Noisecast Roundup: Nasa B Gone

Well, the Endeavor landed safely last night, and the Atlantis is sitting on deck. I am kinda sad to see the end of this era, but I am glad to see that we’re retiring some well-used equipment before it becomes a little less safe.

Tonight we’ve got some stuff. Stuff like WebOs, Windy Red China, Supreme Court, Twitter, AT&T-Mobile, Google and Apple. You know, the usual gang. Play this classic song while you read the rest of the roundup after the break:

HP is interested in licensing WebOS.

This is pretty cool, because we don’t have enough diversity in the mobile fanboy meetings these days. But seriously, the OS was well received by reviewers and fanboys alike, and still has a large homebrew following. If you let that OS into the hands of a capable handset manufacturer like HTC, you never know what you’ll get.

Twitter is upping the game within their game.

Twitter, for all the revolutionary-ness of it, has started losing some of it’s power to third party resources. Things like buying Tweetdeck and their new integrated photo service are their way of getting back into the fight they should have already won. You don’t see alternate photo services for Facebook do you? Nope.

Apple security circumvented 8 hours after release.

Well, that didn’t take too long. 8 hours after Apple released their MacDefender Defender, it’s already been made obsolete. Honestly, if you want something done, piss off a bunch of programmers.

AT&T-Mobile merger being fought by Sprint.

Even though Sprint once swallowed Nextel in a similar move, they are now filing to stop the merger of the two GSM providers. Of course, now that they’ve got a lot to lose, it doesn’t seem fair, does it? Well, there are lots of decent arguments on both sides, but everyone just wants a cheap, good cell service.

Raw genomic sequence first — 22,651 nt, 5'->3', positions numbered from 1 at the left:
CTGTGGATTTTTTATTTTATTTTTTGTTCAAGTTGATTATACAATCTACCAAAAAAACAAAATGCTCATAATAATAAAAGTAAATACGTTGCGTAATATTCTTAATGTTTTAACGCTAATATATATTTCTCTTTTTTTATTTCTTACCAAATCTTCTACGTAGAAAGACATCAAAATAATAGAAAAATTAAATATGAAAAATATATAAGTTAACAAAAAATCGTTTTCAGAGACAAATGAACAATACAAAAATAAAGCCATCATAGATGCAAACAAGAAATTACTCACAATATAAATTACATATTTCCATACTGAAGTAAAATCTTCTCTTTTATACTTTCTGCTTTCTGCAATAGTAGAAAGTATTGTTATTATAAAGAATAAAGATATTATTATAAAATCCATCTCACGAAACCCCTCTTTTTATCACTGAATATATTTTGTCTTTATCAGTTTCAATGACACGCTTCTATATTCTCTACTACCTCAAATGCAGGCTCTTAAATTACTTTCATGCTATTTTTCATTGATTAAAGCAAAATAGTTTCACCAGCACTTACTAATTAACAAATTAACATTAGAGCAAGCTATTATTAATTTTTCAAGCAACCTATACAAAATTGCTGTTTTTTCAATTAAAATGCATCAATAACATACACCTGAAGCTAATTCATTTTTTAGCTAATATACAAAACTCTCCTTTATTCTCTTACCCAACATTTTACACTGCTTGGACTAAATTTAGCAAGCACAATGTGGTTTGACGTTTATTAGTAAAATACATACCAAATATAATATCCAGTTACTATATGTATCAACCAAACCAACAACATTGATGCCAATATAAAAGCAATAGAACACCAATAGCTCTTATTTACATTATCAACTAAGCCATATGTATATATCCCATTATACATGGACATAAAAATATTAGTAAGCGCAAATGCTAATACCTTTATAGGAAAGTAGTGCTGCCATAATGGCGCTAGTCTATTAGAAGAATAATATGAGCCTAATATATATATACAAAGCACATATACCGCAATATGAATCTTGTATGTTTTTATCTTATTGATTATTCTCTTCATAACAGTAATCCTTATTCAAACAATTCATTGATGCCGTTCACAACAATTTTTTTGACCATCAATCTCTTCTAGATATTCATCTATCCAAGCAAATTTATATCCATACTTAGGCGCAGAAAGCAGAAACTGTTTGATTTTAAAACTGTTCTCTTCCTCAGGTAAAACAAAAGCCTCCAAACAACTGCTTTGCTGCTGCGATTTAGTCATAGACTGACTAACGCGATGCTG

Eric Schmidt admits he missed the mark on social networking.

Google, for all their omnipotent power and constant finger on the pulse of the web, did certainly miss the mark on their own social network. Schmidt spoke at the D9 conference this morning, and mentioned how he “screwed up” and is taking responsibility for Google’s failure in the social aspect of the web.

Google unleashes early sales on Chromebook, and sells out.

If you applied for a CR-48, you probably got an email today about an opportunity to bet an early buy on the Chromebook throught Gilt,  an online Members-Only sales club.  Well, they’re sold out of the Samsung Chromebook now, as well as the specially designed sleeve that came along with the purchase. There’s still a chance to get on the waiting list, but I say just take your current computer and put Chrome on fullscreen.

China blows. Specifically, blows the US out of the air in terms of wind power capability.

Well, they probably just order minions to do it, but they’re still winning. China has been throwing tons of effort at the alternative energy market, probably because 1) oil is expensive 2) windmills provide power to isolated areas that would otherwise require tons of power lines. Either way, they’re not green enough for us to forget how red they are.

Herp Derp Court: You can still be at fault if you ignore patent infringement.

Not that I’m against the ruling, but this really shouldn’t have to be stated by the US Supreme Court. If you know that you’re stealing a patent, but no one has pointed it out, you’re still wrong. Even though the ruling is about a home deep-frying system, it might start bouncing around the tech field in the form of even more useless lawsuits!

Samsung is trying to get sneak peek at unannounced Apple products.

Apple(s lawyers) requested and got samples of Samsung’s newest devices in order to decide if they should be included in recent patent lawsuits. Well, Samsung echoed the move, and is now asking for samples of Apple’s next gen products, that haven’t been seen, much less acknowledged to exist. Interesting. Of course, only Samsung’s lawyers would get the eyes on, not engineers, but I bet Apple fights this one tooth and nail.

Google dons cape, defeats nefarious apps, again.

Google has once again removed malware from the Android marketplace. Again, these were supposedly useful apps that requested your private data and sent it to their respective spam farms. Good on you Google, BAD ON YOU, Android owners who don’t pay attention to what you allow on your phone.



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